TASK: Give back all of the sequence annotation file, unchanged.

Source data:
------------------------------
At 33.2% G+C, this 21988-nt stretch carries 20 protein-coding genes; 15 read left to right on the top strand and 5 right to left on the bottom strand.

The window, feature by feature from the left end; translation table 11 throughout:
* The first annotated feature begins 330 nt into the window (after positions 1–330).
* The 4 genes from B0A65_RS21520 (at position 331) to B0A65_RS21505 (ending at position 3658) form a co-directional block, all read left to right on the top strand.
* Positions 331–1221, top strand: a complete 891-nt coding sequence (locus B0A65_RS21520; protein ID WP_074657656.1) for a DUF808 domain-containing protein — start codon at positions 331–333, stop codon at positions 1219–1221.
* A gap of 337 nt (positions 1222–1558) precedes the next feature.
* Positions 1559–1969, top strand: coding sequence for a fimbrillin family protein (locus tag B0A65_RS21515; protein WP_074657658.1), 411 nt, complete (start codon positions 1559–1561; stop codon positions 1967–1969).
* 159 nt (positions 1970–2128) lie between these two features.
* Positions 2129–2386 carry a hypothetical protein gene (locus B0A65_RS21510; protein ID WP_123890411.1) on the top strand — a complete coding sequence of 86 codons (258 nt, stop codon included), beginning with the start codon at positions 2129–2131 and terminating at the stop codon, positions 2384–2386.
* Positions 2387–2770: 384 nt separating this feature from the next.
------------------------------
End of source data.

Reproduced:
At 33.2% G+C, this 21988-nt stretch carries 20 protein-coding genes; 15 read left to right on the top strand and 5 right to left on the bottom strand.

The window, feature by feature from the left end; translation table 11 throughout:
* The first annotated feature begins 330 nt into the window (after positions 1–330).
* The 4 genes from B0A65_RS21520 (at position 331) to B0A65_RS21505 (ending at position 3658) form a co-directional block, all read left to right on the top strand.
* Positions 331–1221, top strand: a complete 891-nt coding sequence (locus B0A65_RS21520; protein ID WP_074657656.1) for a DUF808 domain-containing protein — start codon at positions 331–333, stop codon at positions 1219–1221.
* A gap of 337 nt (positions 1222–1558) precedes the next feature.
* Positions 1559–1969, top strand: coding sequence for a fimbrillin family protein (locus tag B0A65_RS21515; protein WP_074657658.1), 411 nt, complete (start codon positions 1559–1561; stop codon positions 1967–1969).
* 159 nt (positions 1970–2128) lie between these two features.
* Positions 2129–2386 carry a hypothetical protein gene (locus B0A65_RS21510; protein ID WP_123890411.1) on the top strand — a complete coding sequence of 86 codons (258 nt, stop codon included), beginning with the start codon at positions 2129–2131 and terminating at the stop codon, positions 2384–2386.
* Positions 2387–2770: 384 nt separating this feature from the next.